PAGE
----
Skip to content Skip to footer

We almost lost a legend, thank God we still have David Ortiz

After suffering a gunshot wound in the back at point-blank range, multiple outlets have reported that legendary Red Sox slugger David Ortiz, also known as “Big Papi,” is now in “stable” condition.

Arrangements are being made to airlift him from his native Dominican Republic, the site of the incident, and where Papi spends at least several months a year, to the Massachusetts General Hospital in Boston.

According to doctors, Papi said, “Please don’t let me die. I’m a good man.” When he opened his eyes following a six-hour surgery, he first asked to see his family.

One suspect, Eddy Vladimir Féliz García, was named, while the other remained at large. The shooting, which took place outside the Dial Bar and Lounge in Santo Domingo, was determined to be not a robbery. Further, Ortiz’s assistant, Leo Lopez, said the DH did not know the suspect.

Many MLB players, including A-Rod, Mike Trout of the Angels, Andrew McCutchen of the Pirates, and Papi’s former teammate Pedro Martinez, tweeted their prayers for Big Papi on Sunday.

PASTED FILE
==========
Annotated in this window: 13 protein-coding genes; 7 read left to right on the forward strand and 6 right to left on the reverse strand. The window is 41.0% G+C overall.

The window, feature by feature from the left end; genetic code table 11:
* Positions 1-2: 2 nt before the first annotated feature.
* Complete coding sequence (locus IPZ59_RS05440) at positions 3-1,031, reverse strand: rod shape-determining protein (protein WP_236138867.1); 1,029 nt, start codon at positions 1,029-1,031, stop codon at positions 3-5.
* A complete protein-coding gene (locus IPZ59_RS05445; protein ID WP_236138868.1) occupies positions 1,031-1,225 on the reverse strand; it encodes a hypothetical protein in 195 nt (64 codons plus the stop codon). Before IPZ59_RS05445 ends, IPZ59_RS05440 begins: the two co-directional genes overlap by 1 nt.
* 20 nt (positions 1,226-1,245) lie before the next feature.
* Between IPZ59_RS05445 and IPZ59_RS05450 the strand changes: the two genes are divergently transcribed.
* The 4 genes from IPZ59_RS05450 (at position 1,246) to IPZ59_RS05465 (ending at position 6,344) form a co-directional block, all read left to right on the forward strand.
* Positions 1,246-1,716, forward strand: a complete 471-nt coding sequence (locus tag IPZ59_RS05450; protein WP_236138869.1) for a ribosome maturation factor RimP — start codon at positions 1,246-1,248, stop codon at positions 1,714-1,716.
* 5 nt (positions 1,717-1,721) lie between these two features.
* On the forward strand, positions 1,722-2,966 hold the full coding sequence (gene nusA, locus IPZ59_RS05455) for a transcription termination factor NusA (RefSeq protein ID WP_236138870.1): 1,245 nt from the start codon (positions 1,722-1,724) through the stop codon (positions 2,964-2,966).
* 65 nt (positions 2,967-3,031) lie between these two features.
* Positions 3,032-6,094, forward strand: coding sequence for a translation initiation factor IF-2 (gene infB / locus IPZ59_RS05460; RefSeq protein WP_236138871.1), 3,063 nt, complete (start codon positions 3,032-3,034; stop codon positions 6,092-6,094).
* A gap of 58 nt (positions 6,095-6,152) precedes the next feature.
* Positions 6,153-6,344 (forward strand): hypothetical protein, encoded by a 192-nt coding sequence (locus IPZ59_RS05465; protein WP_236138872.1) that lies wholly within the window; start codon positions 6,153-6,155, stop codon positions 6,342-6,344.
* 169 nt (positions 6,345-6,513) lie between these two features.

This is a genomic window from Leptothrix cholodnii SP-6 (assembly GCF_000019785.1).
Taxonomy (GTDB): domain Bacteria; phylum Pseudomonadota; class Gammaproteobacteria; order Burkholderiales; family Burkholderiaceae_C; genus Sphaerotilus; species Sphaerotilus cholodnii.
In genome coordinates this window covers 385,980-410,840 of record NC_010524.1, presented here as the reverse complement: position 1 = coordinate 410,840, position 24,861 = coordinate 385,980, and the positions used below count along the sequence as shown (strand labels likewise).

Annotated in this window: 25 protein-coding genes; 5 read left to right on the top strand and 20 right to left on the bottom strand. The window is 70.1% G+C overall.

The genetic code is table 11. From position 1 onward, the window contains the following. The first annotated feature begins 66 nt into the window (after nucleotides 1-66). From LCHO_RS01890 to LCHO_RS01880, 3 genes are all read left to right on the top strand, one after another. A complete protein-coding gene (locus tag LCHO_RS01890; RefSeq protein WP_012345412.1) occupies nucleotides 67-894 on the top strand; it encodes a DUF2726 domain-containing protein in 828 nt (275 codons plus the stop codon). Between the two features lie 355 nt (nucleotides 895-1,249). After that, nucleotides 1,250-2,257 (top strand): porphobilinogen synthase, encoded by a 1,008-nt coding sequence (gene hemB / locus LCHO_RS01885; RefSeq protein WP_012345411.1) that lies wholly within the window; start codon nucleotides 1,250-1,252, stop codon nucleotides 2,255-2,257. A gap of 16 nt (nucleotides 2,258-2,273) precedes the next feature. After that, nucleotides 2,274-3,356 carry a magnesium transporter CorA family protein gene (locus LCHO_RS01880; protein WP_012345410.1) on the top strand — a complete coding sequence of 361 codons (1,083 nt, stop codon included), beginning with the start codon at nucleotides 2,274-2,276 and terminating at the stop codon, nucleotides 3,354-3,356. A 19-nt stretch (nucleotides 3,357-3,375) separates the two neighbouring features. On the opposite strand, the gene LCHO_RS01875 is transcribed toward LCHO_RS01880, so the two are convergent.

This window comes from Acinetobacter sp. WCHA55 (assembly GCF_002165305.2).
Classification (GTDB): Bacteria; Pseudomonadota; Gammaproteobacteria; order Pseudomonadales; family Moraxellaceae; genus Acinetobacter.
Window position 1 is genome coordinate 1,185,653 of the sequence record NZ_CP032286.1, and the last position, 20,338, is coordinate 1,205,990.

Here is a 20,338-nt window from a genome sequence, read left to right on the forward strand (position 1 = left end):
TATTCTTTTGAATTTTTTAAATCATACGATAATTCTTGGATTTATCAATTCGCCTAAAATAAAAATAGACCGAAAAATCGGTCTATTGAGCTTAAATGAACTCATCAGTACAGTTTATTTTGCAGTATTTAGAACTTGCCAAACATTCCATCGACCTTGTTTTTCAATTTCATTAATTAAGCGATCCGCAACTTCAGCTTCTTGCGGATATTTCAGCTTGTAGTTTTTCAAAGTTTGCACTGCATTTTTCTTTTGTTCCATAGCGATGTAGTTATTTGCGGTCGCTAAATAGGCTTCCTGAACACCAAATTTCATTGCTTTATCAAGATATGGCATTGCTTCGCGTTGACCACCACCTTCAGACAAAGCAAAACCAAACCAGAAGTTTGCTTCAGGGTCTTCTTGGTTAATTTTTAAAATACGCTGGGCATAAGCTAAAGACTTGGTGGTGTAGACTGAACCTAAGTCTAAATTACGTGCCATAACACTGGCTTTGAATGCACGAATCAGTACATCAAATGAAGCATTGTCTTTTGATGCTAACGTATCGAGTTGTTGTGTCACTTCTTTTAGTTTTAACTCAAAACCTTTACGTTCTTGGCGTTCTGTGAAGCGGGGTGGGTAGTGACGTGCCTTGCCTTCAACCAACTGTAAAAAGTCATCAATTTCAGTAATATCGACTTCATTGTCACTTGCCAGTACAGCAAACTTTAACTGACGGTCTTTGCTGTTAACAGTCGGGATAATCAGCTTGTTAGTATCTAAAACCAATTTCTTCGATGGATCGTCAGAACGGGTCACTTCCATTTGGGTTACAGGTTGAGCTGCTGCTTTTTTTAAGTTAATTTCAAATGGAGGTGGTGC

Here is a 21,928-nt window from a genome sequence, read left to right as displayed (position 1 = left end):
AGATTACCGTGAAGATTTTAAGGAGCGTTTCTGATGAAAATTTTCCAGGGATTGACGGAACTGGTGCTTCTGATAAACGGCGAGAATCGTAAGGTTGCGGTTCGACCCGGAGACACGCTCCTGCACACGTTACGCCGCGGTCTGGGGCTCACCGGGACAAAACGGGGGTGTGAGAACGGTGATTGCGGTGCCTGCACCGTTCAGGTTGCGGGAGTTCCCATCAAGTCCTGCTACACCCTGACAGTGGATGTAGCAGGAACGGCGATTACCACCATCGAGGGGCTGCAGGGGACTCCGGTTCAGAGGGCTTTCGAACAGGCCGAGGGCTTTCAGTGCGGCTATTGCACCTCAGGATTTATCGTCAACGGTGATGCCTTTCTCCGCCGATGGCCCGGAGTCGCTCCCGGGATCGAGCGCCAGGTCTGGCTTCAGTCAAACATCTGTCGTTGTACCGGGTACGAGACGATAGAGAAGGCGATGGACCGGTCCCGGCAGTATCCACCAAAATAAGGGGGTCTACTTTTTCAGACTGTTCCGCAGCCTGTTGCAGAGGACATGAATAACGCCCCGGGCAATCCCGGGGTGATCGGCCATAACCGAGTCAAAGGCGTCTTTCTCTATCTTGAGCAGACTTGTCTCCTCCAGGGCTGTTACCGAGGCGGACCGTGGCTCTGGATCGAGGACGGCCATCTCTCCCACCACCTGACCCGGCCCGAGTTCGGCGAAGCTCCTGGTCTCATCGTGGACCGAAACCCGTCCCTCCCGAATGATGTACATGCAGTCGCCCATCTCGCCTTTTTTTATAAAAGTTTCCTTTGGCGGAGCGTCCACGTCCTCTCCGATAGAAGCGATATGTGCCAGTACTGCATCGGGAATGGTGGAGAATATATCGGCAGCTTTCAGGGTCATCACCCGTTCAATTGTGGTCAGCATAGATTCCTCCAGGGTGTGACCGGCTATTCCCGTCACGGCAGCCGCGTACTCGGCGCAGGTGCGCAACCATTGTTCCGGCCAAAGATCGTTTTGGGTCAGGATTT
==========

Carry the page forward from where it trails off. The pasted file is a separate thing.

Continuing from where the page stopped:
Among the well-wishers were Tom Brady and President Obama, who noted how Papi had helped “heal” the city of Boston following the devastating Boston Marathon shootings.

The Red Sox released a statement on Sunday:

“We have offered David’s family all available resources to aid in his recovery and will continue to keep them in our hearts.”

As a lifetime fan of the Red Sox — an anomaly among New Yorkers, and a result of my dad’s upbringing — I’ve spent many years rooting for Papi. He was my brother’s favorite player, and his first jersey was Papi’s #34. It was always thrilling to see Papi smash a home run, and always come through in clutch moments.

After an 80-year championship drought, Papi, a 10-year All-Star, was instrumental in breaking the “Curse of the Bambino” in 2004. Titles in 2007, 2011, and 2013 followed, with Papi winning MVP for the last one. Big Papi helped turn a once-cursed team into a quasi-dynasty.

The Yankees even honored him with a ceremony in his last game at Yankee Stadium. He retired in 2016.

In retirement, Papi continued to cheer on his team, offering advice to the players during their 2018 Championship season (which also marked the franchise’s win record, with 108).

He remains the face of the team; of the city and the Dominican Republic; and of baseball.